One of the stranger, but mostly unnoticed aspects of papal homilies, is the infrequency with which Pope Francis talks of the Saint commemorated on that particular day in the Church's calendar. It is as if the lives of the Saints are being airbrushed from the Pope's catechesis. I am sure you can find some exceptions and I'm not sure whether this is a Jesuit thing, but I would have thought that the Feast of St Simon and St Jude, glorious Apostles and Martyrs of the Church, would be good opportunities to talk of these heroic men who can help us by their powerful prayers.
On such a happy day, such as the Feast of the patron of cases despaired of, the Pope could easily encourage devotion to this Saint. Instead, his hearers received a homily about Catholic citizenship and how Christians should not be on the 'threshold' but in the Church. In general, I think I'm right in saying that in papal homilies, the Saint of the day does not really get much of a look in. What his hearers and then the world media received from this papal homily was this: 'Poor Judas, eh? He didn't sin any more or less than any of the other Apostles. Who sinned the most out of the Apostles? Who knows?'
More precisely the Holy Father said:
Judas was not the one who sinned the most: I don’t know who sinned the most.
On paper, of course, that sentence makes little sense. It reads as follows:
Did Judas sin the most? Definitely Not.
Did Judas sin the most? I do not know.
Which one is it, Holy Father? USA Today decided to run with the first statement and not the second as a headline. Furthermore, it's not quite fair to say that 'all of the Apostles were sinners' because that needs qualification in as much as these men became Saints. Yes all of the Apostles are Saints, most of them, like St Simon and St Jude were martyred for the love of Christ and His Church. Whatever their sins - and only St Peter's sin is recorded in his triple denial of his Lord, does that not deserve or warrant some kind of honour?
Further still, while the world remembers the notorious sin of Judas in particular and remembers not the sins of the Apostles in general, it certainly is not objectionable to recall that the sin of Judas could have been wiped away, had his remorse turned to repentance and caused him to kneel before his crucified God and Lord. The problem with a subtle rehabilitation of Judas or a kind of subtle 'equalisation' of the Apostles with the traitor is that while the Apostles cried out things like "Increase our faith!", as Benedict XVI remarked, it is quite likely Judas had no faith. Judas throws back the silver at the chief priests claiming, 'I have betrayed innocent blood'. We do not hear Judas confess, "I have betrayed my Lord and God!"
the very Devil Pope Francis warns us about today. Such is not said of the other Apostles whose behaviour seems to be born out of human weakness rather than diabolical activity and consort with the enemies of Christ.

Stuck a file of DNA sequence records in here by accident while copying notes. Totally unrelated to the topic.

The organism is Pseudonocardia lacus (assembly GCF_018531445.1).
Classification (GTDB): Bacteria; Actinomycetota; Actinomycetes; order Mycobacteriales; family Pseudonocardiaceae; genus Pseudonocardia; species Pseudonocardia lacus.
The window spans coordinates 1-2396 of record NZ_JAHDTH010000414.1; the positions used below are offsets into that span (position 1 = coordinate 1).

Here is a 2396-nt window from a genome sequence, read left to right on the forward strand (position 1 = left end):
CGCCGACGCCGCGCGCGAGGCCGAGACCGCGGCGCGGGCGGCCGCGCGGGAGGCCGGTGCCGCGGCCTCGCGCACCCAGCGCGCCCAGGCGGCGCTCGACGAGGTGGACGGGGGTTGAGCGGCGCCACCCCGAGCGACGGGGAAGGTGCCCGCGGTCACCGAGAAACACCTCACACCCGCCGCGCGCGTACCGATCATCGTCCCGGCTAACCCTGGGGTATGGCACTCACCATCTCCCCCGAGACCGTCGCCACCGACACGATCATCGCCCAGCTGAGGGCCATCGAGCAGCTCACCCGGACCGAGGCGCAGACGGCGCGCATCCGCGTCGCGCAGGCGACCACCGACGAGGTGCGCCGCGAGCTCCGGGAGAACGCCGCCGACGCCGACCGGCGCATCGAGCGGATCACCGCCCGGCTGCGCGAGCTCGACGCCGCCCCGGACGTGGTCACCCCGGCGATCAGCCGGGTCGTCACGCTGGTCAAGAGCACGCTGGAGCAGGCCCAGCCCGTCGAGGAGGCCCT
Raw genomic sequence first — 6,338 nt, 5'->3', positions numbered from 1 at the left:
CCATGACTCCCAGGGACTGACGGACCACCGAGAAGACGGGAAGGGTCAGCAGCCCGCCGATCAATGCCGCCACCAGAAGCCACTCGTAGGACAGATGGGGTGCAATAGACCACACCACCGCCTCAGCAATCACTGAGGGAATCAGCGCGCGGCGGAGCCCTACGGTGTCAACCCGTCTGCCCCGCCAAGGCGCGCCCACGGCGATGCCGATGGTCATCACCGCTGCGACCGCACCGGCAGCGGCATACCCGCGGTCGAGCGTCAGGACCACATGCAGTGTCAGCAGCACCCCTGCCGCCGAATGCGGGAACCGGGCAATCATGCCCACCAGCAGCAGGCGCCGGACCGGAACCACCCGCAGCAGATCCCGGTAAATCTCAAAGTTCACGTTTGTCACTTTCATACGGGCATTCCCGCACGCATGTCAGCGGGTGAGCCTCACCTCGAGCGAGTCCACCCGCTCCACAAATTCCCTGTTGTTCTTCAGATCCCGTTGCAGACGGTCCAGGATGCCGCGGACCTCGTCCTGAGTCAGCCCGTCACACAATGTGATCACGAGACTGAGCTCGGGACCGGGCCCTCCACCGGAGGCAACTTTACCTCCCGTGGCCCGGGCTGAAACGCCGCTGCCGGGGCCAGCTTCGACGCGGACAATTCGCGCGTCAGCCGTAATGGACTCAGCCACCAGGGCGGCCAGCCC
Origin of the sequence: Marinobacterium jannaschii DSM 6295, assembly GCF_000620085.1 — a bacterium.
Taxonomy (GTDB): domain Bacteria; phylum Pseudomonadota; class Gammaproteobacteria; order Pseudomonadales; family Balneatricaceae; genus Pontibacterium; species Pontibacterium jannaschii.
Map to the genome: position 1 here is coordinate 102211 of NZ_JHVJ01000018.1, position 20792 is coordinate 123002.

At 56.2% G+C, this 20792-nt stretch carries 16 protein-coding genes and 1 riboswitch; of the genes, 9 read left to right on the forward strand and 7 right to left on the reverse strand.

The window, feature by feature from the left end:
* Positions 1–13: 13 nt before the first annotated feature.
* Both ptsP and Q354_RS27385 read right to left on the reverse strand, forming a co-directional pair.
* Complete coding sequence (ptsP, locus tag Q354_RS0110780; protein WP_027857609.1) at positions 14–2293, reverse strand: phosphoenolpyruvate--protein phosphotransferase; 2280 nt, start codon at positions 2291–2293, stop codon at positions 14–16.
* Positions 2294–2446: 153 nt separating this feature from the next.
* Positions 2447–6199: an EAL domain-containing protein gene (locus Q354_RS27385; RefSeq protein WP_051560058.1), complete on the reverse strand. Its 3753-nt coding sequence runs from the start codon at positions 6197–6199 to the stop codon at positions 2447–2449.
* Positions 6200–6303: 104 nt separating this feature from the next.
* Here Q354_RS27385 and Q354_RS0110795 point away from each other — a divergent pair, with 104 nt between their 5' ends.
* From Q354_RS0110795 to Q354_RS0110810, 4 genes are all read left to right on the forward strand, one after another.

The upshot of this homily is that one major newspaper in the US has carried the story that the Pope believes all the Apostles were sinners and that Judas was no worse than any of them, despite the immediate contradiction he makes of his statement and the fact that after the Resurrection, these virtuous, heroic men laid down their lives for Jesus Christ and suffered a glorious martyrdom in defence of His Name and His Church. I am certain that the Apostles will always have recalled their weakness in scattering away when the Shepherd was struck and knowledge of their cowardice will have kept them humble in preaching the Good News to the Jews and the Gentiles. They repented and went from strength to strength, virtue to virtue, glory to glory. Judas didn't. According to the Acts of the Apostles, in selecting a new Bishop to replace the traitor, a process underway for Arundel and Brighton...
"...they prayed and said, "You, Lord, who know the hearts of all men, show which one of these two You have chosen to occupy this ministry and apostleship from which Judas turned aside to go to his own place."
Despite this, they all repented, St Peter in particular and went on to become triumphant Saints and, all but St John, martyrs for the Lord Jesus. Therefore, it is simply unfair and unjust to put Judas and the other Apostles in the same league. Judas left the league who were to become glorious citizens of Heaven, going to 'his own place'.
Two years ago, Pope Benedict XVI discussed Judas in far clearer terms. Having completed his homily, he prayed to God to “help us to believe in Jesus, as St. Peter did, and to always be sincere with Him and with all people.”
Jesus knew that even among the twelve apostles there was one that did not believe: Judas. Judas could have left, as many of the disciples did; indeed, he would have left if he were honest. Instead he remained with Jesus. He did not remain because of faith, or because of love, but with the secret intention of taking vengeance on the Master. Why? Because Judas felt betrayed by Jesus, and decided that he in turn would betray Him. Judas was a Zealot, and wanted a triumphant Messiah, who would lead a revolt against the Romans. Jesus had disappointed those expectations. The problem is that Judas did not go away, and his most serious fault was falsehood, which is the mark of the devil. This is why Jesus said to the Twelve: “One of you is a devil” (John 6.70). We pray to the Virgin Mary, help us to believe in Jesus, as St. Peter did, and to always be sincere with Him and with all people. ~ Pope Benedict XVI, 26th August 2012